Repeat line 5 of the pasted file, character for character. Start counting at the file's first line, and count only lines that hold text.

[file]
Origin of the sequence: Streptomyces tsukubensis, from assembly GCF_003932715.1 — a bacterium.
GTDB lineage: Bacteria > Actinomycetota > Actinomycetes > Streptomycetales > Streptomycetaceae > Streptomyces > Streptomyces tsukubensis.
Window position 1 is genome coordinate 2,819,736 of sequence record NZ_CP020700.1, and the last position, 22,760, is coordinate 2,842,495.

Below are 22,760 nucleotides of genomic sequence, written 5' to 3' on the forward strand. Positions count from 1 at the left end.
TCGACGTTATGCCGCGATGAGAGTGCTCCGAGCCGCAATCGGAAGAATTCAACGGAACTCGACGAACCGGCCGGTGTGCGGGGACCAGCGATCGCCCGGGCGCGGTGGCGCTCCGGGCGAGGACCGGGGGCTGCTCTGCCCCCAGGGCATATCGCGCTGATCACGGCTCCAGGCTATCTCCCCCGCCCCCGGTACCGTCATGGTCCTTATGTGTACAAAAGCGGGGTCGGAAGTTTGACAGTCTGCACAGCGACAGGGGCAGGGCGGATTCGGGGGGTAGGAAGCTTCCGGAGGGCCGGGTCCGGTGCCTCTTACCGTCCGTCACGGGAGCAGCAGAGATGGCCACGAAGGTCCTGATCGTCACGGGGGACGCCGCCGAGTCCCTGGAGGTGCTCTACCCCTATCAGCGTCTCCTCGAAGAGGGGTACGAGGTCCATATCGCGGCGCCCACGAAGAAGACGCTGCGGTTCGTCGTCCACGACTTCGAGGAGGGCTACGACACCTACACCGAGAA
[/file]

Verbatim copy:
TCGACGTTATGCCGCGATGAGAGTGCTCCGAGCCGCAATCGGAAGAATTCAACGGAACTCGACGAACCGGCCGGTGTGCGGGGACCAGCGATCGCCCGGGCGCGGTGGCGCTCCGGGCGAGGACCGGGGGCTGCTCTGCCCCCAGGGCATATCGCGCTGATCACGGCTCCAGGCTATCTCCCCCGCCCCCGGTACCGTCATGGTCCTTATGTGTACAAAAGCGGGGTCGGAAGTTTGACAGTCTGCACAGCGACAGGGGCAGGGCGGATTCGGGGGGTAGGAAGCTTCCGGAGGGCCGGGTCCGGTGCCTCTTACCGTCCGTCACGGGAGCAGCAGAGATGGCCACGAAGGTCCTGATCGTCACGGGGGACGCCGCCGAGTCCCTGGAGGTGCTCTACCCCTATCAGCGTCTCCTCGAAGAGGGGTACGAGGTCCATATCGCGGCGCCCACGAAGAAGACGCTGCGGTTCGTCGTCCACGACTTCGAGGAGGGCTACGACACCTACACCGAGAA